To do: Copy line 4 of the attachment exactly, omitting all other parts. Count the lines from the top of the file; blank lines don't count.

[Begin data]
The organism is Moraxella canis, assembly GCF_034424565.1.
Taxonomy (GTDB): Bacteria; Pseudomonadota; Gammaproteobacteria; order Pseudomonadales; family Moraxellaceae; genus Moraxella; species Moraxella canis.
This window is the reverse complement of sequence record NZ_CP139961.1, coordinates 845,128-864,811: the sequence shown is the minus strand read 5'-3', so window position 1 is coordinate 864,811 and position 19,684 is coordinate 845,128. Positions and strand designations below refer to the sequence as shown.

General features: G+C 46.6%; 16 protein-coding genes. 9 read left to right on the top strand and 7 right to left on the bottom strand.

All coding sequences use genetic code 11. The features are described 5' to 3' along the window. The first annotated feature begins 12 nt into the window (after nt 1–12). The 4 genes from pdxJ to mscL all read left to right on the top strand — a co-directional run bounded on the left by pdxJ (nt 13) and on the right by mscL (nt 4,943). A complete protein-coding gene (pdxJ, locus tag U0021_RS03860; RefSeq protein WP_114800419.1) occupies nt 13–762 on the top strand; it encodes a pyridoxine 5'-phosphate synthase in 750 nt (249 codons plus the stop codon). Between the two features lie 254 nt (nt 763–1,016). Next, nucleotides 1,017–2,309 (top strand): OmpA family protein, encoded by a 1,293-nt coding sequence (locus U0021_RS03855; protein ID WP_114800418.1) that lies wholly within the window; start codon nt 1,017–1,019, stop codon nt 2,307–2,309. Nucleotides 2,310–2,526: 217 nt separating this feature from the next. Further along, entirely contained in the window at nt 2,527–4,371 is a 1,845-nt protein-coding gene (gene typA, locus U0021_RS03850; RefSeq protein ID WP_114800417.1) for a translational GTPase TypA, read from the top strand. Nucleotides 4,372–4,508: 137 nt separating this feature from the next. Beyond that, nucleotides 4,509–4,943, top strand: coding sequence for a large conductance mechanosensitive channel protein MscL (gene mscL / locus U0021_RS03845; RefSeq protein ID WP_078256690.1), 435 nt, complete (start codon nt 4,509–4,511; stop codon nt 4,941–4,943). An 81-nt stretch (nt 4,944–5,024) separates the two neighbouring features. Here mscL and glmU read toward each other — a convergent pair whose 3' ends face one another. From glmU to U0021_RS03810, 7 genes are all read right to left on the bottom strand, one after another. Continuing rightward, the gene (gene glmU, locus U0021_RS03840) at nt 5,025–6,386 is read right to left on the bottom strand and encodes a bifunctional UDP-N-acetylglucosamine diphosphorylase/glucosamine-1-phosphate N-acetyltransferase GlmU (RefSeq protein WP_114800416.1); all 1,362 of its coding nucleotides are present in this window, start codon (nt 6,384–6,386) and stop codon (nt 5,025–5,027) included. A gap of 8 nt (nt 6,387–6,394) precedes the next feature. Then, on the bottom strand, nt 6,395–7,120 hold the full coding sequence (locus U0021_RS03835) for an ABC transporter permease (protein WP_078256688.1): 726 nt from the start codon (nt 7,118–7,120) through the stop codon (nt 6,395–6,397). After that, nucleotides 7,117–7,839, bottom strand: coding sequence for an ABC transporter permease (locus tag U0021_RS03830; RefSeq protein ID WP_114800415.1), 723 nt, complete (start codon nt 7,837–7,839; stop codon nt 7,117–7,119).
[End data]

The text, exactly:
General features: G+C 46.6%; 16 protein-coding genes. 9 read left to right on the top strand and 7 right to left on the bottom strand.